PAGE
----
If Spike Chunsoft's Zero Time Dilemma dials the lunacy up to 11, then Danganropa V3: Killing Harmony sets fire to the speaker, shovels the ashes into a rocket and launches it into the stratosphere.
I honestly have no idea what's going on at Spike Chunsoft, I can only imagine they've inadvertently channelled some insanity-inducing Lovecraftian entity. How else could you explain the massively deranged state of Danganropa V3: Killing Harmony. This is a game which smashes together Battle Royale and Phoenix Wright: Ace Attorney then hooks the resultant monstrosity up to a Red Bull filled drip-bag. But despite being mad as a fish, Killing Harmony nevertheless manages to be a brilliant, stylish spectacle.
The premise behind Danganropa V3: Killing Harmony is fuzzy at best, not least because it takes great pleasure in confounding your expectations and generally messing with your head. Though if you haven't tackled previous entries in the series, fear not; Killing Harmony requires no knowledge of the other titles. The game begins with you, as one of several teenage prodigies, waking up in an abandoned high school. Normally, this'd be the cue for a survival horror outing, you and your fellow students fleeing from a range of gruesome monstrosities, but the horror here is far more human.
Under the watchful eye of Monokuma, a sadistic robot teddy bear, you and your temporary allies are charged with covertly slaughtering each other until only two remain. Once a death has occurred, the remaining students have to conduct a "class trial" to expose the murderer. Succeed, and they live a little longer. Fail, and the murderer walks free while his or her fellow students are all executed. Well, in theory, anyway. In actuality, Danganropa V3: Killing Harmony is a visual novel, and, as such, won't let you venture too far off the beaten path. Nor can you engage in the slaughter yourself, so you can return your Beat Takeshi autographed frying pan to the cupboard. But Killing Harmony is so crammed with intrigue and so utterly, utterly bonkers that you really won't care that you can't get your hands dirty.
Instead, you're primarily tasked with investigating the school, with the dual objectives of discovering a means of escape from this dayglo hellhole and gathering enough evidence to expose the latest murderer. Yes, it's point-and-click time, but to its credit, Killing Harmony takes the grind out of investigating by utilising two simple mechanics. Firstly, the game won't let you leave a room until you've investigated the relevant nooks or engaged in certain conversations. Secondly, and this is an immensely useful feature, holding down a button on your joypad will highlight the areas you can interact with, removing the need to sweep your cursor around the screen.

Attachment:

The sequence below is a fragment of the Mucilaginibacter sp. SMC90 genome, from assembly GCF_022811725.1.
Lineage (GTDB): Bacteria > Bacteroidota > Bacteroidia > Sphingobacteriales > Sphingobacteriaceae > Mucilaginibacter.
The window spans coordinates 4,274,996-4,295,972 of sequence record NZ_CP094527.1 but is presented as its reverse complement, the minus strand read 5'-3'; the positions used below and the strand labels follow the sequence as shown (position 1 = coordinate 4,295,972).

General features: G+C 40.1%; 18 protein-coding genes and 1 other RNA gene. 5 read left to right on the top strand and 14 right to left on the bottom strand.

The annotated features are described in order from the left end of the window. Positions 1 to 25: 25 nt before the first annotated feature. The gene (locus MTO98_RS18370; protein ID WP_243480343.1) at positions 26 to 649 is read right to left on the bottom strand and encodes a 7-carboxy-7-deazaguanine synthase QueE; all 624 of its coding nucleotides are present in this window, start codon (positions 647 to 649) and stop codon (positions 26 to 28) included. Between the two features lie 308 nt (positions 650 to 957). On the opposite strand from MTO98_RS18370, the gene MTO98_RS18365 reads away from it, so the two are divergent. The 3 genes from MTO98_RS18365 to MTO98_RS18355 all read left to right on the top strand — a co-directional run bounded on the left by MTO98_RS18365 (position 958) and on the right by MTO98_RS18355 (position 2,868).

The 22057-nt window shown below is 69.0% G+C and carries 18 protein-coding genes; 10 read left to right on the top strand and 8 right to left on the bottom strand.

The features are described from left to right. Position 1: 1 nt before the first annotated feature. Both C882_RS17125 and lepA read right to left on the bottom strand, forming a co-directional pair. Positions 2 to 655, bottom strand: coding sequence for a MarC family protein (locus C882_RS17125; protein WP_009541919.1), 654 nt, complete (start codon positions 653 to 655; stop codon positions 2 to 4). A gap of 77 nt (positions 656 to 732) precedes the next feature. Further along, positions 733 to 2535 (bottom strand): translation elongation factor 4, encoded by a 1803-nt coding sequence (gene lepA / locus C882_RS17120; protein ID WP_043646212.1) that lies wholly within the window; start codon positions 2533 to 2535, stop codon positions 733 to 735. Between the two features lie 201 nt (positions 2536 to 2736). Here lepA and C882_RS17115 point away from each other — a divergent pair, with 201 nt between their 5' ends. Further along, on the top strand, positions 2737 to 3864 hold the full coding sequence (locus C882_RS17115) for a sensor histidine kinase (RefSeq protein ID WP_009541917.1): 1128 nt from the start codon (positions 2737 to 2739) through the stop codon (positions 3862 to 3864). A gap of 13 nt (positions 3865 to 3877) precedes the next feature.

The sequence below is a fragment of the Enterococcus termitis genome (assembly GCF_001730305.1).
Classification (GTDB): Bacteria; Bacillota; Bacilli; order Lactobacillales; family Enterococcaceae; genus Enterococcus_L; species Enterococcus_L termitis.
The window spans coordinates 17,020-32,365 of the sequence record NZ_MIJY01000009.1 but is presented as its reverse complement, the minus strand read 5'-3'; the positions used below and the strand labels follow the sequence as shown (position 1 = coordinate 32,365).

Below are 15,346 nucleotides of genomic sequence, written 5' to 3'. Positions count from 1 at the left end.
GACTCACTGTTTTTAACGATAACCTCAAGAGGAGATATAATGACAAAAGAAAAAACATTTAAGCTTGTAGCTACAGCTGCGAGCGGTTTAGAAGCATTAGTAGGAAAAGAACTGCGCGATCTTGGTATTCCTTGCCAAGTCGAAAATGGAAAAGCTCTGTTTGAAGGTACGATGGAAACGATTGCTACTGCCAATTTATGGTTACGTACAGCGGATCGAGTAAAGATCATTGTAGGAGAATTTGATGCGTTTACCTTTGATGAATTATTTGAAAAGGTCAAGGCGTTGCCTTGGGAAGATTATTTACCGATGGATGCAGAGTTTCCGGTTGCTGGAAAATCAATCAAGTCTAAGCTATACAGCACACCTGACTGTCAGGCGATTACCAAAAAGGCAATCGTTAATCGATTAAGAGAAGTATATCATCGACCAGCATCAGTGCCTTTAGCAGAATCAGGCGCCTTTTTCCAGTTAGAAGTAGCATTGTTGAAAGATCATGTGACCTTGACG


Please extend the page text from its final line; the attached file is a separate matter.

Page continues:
Chipping away at the truth, or one version of it, is a big draw, but Killing Harmony really comes into its own when you advance to the class trials. These ludicrously hyperactive and ridiculously entertaining sections require you to point out contradictions and engage in a number of odd mini-games in order to underline your deductions. They're also against the clock, which, coupled with the game's upbeat soundtrack and relentless visual assault, ensure that the tension level rarely drops. Failure is an option in class trials but Killing Harmony is fairly forgiving, allowing you to continue without losing much progress. However, the fact that you're dealing with up to fifteen simultaneous testimonies means you've got to actually think and can't just spam each possible response.
There's a glaring contrast between the game's subject matter and its gaudy, gloriously deranged presentation, which sees your investigative efforts frequently interrupted by Monokuma and his robotic progeny. But Killing Harmony's over-the-top tone works in its favour, making the execution scenes all the more harrowing. One minute you're smiling at the sight of teddy bears roaming around in robotic exo-suits, the next you're watching in horror as one of your classmates is executed in a stylishly animated yet utterly brutal manner.
While the game borrows heavily from Phoenix Wright: Ace Attorney, it doesn't share that title's penchant for moustache-twirling, breathlessly evil baddies. Killing Harmony's criminals are the same classmates you've spent the last few hours getting to know, and their motives are often entirely understandable. They may have dispatched another student, but your glee at having proven their guilt and navigated the trials' many twists and turns may be soured when they explain their reasoning.
Killing Harmony's narrative is undeniably convoluted and requires you to suspend your disbelief on numerous occasions, but despite its absurdity, is is utterly compelling. Your classmates are a quirky bunch but Spike Chunsoft have, with a one or two exceptions, avoided rolling out the usual anime cliches. You'll grow so attached to your comrades and their idiosyncrasies that losing even one of them will be a real hammer blow.
There are moments when Killing Harmony stumbles, with some of the investigation sections going on a little too long. Anticipation turns to irritation as you wonder just when you're going to get to deliver a semi-legal smack down, conveniently forgetting how badly the last courtroom tussle went for all involved. But for the most part, the game maintains its pace and keeps you hooked until - multiple twists and several unforeseen fatalities later - you hit Killing Harmony's shocking final act.
Despite its garish, over-the-top veneer, Danganropa V3: Killing Harmony is an emotional, involving, brilliant game that will yank out your heart and run it over with its brightly coloured tricycle.